WTO officials apparently recently got hot under the collar when some NGOs suggested that even organizations of boy scouts run their business with some order and rules - such as issuing an agenda in advance, drawing up minutes of meeting and presenting them at the next.

And several civil society groups say, based on information they have got from briefings at the WTO for them, that their understanding is that the Cancun meeting may end up with a process as bad as that at Doha. There will be ministerial facilitators to meet ministers and gather their views, several official facilitators to discuss with official negotiators, and that all these may culminate in some drafts produced at the last meeting by the Mexican chair for adoption!

There is perhaps a competition at the WTO, with each GC chair and each DG trying to make his predecessor look better, but there comes a time when countries have to stand up and say ‘enough is enough’.

In the runup to Doha, Mr. Stuart Harbinson as GC chair at least formulated a draft and gave it to delegations, and gave them 2-3 days time to consider and come back to comment, which they did.

The revised draft text for Cancun was in the hands of the Geneva-based delegations only on Sunday evening, and they were asked to comment Monday afternoon at the informal HOD, with the Chairman now refusing to take on board any of the viewpoints, and claiming some authority, for which no one can quote any rule, to send the text on his own personal responsibility without any changes to Cancun.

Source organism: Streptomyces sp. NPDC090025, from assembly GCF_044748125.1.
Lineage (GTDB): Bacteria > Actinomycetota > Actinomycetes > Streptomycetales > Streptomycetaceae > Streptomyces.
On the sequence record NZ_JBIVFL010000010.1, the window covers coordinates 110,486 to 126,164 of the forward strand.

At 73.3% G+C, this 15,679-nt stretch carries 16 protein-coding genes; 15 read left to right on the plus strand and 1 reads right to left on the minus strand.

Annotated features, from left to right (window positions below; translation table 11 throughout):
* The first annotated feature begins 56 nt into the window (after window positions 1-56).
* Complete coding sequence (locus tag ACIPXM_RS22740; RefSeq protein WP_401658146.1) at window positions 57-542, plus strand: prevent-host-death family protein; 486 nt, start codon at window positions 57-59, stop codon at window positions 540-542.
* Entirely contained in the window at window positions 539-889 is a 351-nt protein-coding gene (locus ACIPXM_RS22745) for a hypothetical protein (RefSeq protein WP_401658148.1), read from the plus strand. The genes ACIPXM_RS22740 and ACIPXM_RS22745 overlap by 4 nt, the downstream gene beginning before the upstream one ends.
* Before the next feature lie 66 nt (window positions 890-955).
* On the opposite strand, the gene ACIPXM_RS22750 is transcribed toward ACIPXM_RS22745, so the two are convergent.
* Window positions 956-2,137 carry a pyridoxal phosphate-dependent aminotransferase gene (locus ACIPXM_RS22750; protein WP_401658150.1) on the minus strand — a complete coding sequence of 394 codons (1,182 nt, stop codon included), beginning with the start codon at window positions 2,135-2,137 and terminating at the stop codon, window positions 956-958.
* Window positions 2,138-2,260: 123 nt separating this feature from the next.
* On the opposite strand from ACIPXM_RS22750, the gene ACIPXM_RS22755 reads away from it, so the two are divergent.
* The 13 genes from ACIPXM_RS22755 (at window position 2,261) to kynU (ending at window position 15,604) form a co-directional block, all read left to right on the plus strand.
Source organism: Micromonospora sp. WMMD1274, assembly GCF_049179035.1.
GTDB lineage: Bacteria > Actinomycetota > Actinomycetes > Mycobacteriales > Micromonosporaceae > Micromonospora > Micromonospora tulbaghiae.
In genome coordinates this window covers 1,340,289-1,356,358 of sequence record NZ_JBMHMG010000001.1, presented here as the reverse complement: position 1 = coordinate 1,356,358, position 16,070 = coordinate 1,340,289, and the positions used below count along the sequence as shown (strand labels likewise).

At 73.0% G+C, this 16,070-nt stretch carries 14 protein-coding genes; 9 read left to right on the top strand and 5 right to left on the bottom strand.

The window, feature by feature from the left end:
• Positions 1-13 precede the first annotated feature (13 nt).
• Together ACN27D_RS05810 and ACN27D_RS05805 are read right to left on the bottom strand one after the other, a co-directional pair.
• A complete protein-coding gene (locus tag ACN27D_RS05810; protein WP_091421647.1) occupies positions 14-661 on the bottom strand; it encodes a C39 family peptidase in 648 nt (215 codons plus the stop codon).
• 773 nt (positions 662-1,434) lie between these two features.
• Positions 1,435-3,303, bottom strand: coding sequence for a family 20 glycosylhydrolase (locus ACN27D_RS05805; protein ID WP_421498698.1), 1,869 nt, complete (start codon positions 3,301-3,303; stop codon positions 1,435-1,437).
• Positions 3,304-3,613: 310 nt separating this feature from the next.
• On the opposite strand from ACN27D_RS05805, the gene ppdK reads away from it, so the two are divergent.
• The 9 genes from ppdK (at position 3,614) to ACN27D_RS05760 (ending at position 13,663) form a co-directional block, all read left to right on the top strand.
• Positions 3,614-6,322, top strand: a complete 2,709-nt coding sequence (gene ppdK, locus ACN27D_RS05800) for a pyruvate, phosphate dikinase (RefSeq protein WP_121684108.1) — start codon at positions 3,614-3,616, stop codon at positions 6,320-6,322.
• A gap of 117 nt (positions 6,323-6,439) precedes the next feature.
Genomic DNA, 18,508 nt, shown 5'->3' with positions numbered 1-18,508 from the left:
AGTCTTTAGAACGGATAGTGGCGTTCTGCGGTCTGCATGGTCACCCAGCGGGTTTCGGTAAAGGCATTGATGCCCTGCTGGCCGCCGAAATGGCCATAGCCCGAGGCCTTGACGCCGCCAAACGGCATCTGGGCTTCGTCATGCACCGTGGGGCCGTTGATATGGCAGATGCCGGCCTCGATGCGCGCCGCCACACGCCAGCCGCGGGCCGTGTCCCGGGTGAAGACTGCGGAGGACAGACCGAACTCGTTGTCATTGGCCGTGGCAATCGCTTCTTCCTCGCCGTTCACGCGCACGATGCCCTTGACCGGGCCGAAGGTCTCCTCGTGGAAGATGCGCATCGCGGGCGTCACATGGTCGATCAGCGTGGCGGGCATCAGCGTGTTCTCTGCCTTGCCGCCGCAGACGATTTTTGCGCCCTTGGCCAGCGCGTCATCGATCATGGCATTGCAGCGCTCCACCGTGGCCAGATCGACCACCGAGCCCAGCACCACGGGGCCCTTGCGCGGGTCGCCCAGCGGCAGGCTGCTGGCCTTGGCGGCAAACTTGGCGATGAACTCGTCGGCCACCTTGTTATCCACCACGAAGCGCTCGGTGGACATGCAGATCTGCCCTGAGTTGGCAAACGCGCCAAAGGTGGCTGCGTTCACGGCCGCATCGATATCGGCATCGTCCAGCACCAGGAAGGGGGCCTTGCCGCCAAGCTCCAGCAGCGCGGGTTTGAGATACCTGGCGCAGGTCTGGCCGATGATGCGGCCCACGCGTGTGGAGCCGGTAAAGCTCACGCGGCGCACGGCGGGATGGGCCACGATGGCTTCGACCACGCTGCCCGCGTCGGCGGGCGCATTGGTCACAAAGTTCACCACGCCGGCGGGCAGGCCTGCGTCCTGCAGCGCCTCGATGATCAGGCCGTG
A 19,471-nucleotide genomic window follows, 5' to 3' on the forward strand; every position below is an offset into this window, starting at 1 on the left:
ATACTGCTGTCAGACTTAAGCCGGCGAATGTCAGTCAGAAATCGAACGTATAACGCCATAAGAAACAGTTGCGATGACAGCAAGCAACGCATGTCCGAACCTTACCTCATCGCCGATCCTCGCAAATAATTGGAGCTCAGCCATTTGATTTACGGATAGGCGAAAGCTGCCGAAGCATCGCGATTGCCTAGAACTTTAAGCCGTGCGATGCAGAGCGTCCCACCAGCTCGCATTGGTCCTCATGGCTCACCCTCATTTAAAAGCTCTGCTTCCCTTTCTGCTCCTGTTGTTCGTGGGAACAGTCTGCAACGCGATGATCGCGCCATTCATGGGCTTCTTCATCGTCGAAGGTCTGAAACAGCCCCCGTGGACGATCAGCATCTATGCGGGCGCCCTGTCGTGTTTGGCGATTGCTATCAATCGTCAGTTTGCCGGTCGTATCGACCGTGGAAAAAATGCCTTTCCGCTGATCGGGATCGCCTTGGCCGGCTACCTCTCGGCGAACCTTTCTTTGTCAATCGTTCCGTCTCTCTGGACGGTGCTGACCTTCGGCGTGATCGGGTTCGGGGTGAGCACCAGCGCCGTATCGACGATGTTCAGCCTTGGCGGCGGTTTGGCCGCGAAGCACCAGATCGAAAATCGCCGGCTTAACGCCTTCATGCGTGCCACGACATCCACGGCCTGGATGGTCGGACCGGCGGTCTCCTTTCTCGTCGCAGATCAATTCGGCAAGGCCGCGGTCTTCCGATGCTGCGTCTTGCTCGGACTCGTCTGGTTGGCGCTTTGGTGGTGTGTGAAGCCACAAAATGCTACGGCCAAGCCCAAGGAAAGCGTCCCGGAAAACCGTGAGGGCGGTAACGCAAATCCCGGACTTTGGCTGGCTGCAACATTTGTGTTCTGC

At Doha, Harbinson and DG Mike Moore, used the occasion of the ceremonial opening to table their texts, thus preventing delegations to object at that stage. Perhaps the WTO may have some other gimmick in store for Ministers at Cancun. This charade will undoubtedly continue at the WTO, until a group of ministers stand up and object to the draft Cancun text being taken up as a basis.

The WTO and the majors have long been justifying their rule-less functioning as needed for efficiency of decision-making in a 145-member organization.

However, other international fora engaged in negotiations with outcomes having considerable political, security and economic consequences for countries seem able to carry on their work with some order and rules, and more important, their agreements and outcomes, get international legitimacy, seem to stick and command public support - something that the WTO seems unable to get. – SUNS5405